The ball mill has been the industrys workhorse for over a century and despite its estimated meagre four per cent efficiency, little has changed over the years other than increases in the wear resistance of mill internals and the scale of the equipment. The addition of closed circuiting and progressively higher efficiency separators has improved cement product quality and produced higher outputs for a given mill size, but the case for adding or upgrading separators on energy saving alone has proved to be poor, unless the products are >4000Blaine. Starting from the 1970s, a new generation of mills appeared. Vertical mills (see Figure 3) were common for solid fuel grinding, generally with spring-loaded rollers. The principle of the new generation of vertical mill was to direct higher pressure from the grinding element to the material bed using hydraulic systems. From this approach the roller press, CKP (pre-grind vertical rollers) and Horomill all developed.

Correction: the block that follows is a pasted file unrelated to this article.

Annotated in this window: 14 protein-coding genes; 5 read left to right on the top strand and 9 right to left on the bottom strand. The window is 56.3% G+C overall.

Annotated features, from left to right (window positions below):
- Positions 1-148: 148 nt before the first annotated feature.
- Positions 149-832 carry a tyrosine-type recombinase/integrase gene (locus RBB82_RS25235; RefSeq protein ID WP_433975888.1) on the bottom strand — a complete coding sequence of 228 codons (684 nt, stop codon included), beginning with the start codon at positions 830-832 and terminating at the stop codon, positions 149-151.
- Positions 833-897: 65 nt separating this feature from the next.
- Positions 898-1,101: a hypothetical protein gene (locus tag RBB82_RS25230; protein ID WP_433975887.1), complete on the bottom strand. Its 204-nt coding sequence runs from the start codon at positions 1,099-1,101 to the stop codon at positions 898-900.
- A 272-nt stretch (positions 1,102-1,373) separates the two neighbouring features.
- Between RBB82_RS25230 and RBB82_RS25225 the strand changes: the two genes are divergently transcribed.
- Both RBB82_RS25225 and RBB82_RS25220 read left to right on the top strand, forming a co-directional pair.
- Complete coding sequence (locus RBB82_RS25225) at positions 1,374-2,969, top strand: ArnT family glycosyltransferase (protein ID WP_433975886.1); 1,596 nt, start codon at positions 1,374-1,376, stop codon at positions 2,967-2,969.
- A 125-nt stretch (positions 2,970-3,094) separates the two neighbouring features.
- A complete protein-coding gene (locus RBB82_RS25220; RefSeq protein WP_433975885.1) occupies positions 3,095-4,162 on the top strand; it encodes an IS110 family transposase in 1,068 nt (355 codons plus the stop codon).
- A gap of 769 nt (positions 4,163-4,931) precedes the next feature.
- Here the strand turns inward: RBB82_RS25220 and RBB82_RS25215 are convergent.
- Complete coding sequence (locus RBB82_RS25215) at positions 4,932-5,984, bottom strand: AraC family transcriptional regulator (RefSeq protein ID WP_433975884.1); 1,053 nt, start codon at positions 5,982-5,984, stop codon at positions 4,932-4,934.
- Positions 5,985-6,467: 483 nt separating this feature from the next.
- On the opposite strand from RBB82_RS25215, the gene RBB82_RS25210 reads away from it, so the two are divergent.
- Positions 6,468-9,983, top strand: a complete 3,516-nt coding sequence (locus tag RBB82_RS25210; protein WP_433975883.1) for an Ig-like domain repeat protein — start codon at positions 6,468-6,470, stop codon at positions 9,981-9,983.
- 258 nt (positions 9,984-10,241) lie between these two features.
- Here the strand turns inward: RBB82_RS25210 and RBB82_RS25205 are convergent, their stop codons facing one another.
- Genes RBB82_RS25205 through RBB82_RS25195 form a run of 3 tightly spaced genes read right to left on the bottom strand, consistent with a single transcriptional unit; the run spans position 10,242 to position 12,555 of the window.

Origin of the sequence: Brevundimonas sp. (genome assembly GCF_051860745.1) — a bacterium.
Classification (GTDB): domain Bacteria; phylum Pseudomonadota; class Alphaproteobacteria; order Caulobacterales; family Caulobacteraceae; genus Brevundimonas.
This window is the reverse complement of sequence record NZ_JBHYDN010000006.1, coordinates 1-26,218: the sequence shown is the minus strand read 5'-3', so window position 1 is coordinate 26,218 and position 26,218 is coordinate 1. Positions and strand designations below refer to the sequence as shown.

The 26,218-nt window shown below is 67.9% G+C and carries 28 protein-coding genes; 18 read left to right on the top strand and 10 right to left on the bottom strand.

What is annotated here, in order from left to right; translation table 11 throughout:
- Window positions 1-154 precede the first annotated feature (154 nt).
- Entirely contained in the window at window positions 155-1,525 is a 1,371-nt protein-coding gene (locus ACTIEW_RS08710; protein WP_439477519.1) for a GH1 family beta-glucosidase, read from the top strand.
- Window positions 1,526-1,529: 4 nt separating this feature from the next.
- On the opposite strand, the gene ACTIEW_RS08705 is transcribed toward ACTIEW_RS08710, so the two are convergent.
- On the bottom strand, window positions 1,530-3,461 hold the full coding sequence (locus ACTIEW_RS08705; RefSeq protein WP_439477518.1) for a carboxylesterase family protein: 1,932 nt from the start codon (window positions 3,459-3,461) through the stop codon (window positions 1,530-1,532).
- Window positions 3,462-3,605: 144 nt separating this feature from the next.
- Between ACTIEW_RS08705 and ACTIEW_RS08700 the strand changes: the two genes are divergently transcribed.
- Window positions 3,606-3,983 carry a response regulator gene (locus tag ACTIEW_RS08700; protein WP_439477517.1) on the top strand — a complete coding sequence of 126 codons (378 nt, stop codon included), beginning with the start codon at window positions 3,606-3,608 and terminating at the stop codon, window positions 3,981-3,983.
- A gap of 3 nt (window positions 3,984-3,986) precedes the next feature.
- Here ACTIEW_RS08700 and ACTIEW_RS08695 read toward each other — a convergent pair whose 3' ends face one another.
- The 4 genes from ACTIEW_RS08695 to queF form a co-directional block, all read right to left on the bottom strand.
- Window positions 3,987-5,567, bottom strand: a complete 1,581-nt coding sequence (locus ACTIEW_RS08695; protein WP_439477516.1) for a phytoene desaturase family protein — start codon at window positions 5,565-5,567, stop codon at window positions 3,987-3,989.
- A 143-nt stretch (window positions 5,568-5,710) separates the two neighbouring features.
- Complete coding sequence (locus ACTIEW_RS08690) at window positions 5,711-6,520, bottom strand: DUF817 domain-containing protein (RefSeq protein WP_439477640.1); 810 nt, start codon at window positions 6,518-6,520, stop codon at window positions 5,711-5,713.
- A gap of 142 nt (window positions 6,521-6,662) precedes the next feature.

The gas-swept vertical mill quickly became the raw mill of choice. Grinding energy was approximately 50 per cent of the ball mill and the drying capabilities allowed direct processing of materials of up to 20 per cent moisture content. The main energy issue was the high power consumption of mill fans, with pressure drops of 100mbar not uncommon with high nozzle ring velocities (>70m/s) and internal mill circulating loads of >1000 per cent. Manufacturers have countered this generally satisfactorily with pressure drops reduced by lower nozzle ring velocities and the addition of external spillage elevator recirculation systems plus higher-efficiency separators.
Better seal designs for mill roller assemblies and pull rods have reduced the inevitable inleaking air issue and its impact on power consumption. However, it remains a design where issues of wear and reliability are more challenging than for ball mills, and these issues have not diminished with increased scale. For raw grinding with relatively dry raw materials, the combination of the roller press and V separator is a viable alternative with far lower mill fan power.